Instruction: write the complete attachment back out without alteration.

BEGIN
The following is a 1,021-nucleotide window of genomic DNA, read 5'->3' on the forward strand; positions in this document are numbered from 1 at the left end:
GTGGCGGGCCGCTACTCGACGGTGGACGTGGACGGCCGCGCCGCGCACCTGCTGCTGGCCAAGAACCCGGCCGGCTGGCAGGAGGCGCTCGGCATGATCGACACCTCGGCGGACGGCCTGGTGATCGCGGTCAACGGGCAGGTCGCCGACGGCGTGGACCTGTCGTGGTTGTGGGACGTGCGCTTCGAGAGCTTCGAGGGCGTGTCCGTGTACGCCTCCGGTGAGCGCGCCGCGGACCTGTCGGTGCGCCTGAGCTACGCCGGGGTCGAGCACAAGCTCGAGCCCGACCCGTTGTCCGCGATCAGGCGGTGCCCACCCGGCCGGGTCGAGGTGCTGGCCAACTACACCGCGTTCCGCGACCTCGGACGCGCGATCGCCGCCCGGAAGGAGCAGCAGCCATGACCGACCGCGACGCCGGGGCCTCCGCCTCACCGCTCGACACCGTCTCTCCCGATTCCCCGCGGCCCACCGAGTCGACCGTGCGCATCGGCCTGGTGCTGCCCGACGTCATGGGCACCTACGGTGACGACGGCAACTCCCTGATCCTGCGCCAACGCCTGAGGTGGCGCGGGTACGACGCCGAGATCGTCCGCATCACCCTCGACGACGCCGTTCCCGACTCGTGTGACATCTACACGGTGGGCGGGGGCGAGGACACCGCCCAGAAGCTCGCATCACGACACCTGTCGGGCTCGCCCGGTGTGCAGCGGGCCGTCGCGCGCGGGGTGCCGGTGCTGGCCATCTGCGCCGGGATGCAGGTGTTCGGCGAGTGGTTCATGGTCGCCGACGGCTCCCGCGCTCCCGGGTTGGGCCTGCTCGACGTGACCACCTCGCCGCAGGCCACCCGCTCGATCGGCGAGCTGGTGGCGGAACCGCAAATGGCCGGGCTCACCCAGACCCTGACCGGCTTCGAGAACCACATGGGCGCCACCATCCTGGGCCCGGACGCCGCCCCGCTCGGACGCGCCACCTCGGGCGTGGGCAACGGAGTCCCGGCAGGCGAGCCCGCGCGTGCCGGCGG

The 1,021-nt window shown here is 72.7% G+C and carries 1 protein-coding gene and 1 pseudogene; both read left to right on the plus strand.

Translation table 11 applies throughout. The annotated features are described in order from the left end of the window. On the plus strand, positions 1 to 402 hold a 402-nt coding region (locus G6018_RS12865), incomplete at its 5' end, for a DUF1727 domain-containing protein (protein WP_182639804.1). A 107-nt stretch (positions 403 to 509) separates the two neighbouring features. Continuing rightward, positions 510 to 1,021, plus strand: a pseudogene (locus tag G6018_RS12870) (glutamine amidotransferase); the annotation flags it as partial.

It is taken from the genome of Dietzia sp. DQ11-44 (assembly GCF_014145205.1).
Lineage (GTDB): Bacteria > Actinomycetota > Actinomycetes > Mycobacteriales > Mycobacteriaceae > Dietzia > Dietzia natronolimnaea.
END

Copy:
The following is a 1,021-nucleotide window of genomic DNA, read 5'->3' on the forward strand; positions in this document are numbered from 1 at the left end:
GTGGCGGGCCGCTACTCGACGGTGGACGTGGACGGCCGCGCCGCGCACCTGCTGCTGGCCAAGAACCCGGCCGGCTGGCAGGAGGCGCTCGGCATGATCGACACCTCGGCGGACGGCCTGGTGATCGCGGTCAACGGGCAGGTCGCCGACGGCGTGGACCTGTCGTGGTTGTGGGACGTGCGCTTCGAGAGCTTCGAGGGCGTGTCCGTGTACGCCTCCGGTGAGCGCGCCGCGGACCTGTCGGTGCGCCTGAGCTACGCCGGGGTCGAGCACAAGCTCGAGCCCGACCCGTTGTCCGCGATCAGGCGGTGCCCACCCGGCCGGGTCGAGGTGCTGGCCAACTACACCGCGTTCCGCGACCTCGGACGCGCGATCGCCGCCCGGAAGGAGCAGCAGCCATGACCGACCGCGACGCCGGGGCCTCCGCCTCACCGCTCGACACCGTCTCTCCCGATTCCCCGCGGCCCACCGAGTCGACCGTGCGCATCGGCCTGGTGCTGCCCGACGTCATGGGCACCTACGGTGACGACGGCAACTCCCTGATCCTGCGCCAACGCCTGAGGTGGCGCGGGTACGACGCCGAGATCGTCCGCATCACCCTCGACGACGCCGTTCCCGACTCGTGTGACATCTACACGGTGGGCGGGGGCGAGGACACCGCCCAGAAGCTCGCATCACGACACCTGTCGGGCTCGCCCGGTGTGCAGCGGGCCGTCGCGCGCGGGGTGCCGGTGCTGGCCATCTGCGCCGGGATGCAGGTGTTCGGCGAGTGGTTCATGGTCGCCGACGGCTCCCGCGCTCCCGGGTTGGGCCTGCTCGACGTGACCACCTCGCCGCAGGCCACCCGCTCGATCGGCGAGCTGGTGGCGGAACCGCAAATGGCCGGGCTCACCCAGACCCTGACCGGCTTCGAGAACCACATGGGCGCCACCATCCTGGGCCCGGACGCCGCCCCGCTCGGACGCGCCACCTCGGGCGTGGGCAACGGAGTCCCGGCAGGCGAGCCCGCGCGTGCCGGCGG

The 1,021-nt window shown here is 72.7% G+C and carries 1 protein-coding gene and 1 pseudogene; both read left to right on the plus strand.

Translation table 11 applies throughout. The annotated features are described in order from the left end of the window. On the plus strand, positions 1 to 402 hold a 402-nt coding region (locus G6018_RS12865), incomplete at its 5' end, for a DUF1727 domain-containing protein (protein WP_182639804.1). A 107-nt stretch (positions 403 to 509) separates the two neighbouring features. Continuing rightward, positions 510 to 1,021, plus strand: a pseudogene (locus tag G6018_RS12870) (glutamine amidotransferase); the annotation flags it as partial.

It is taken from the genome of Dietzia sp. DQ11-44 (assembly GCF_014145205.1).
Lineage (GTDB): Bacteria > Actinomycetota > Actinomycetes > Mycobacteriales > Mycobacteriaceae > Dietzia > Dietzia natronolimnaea.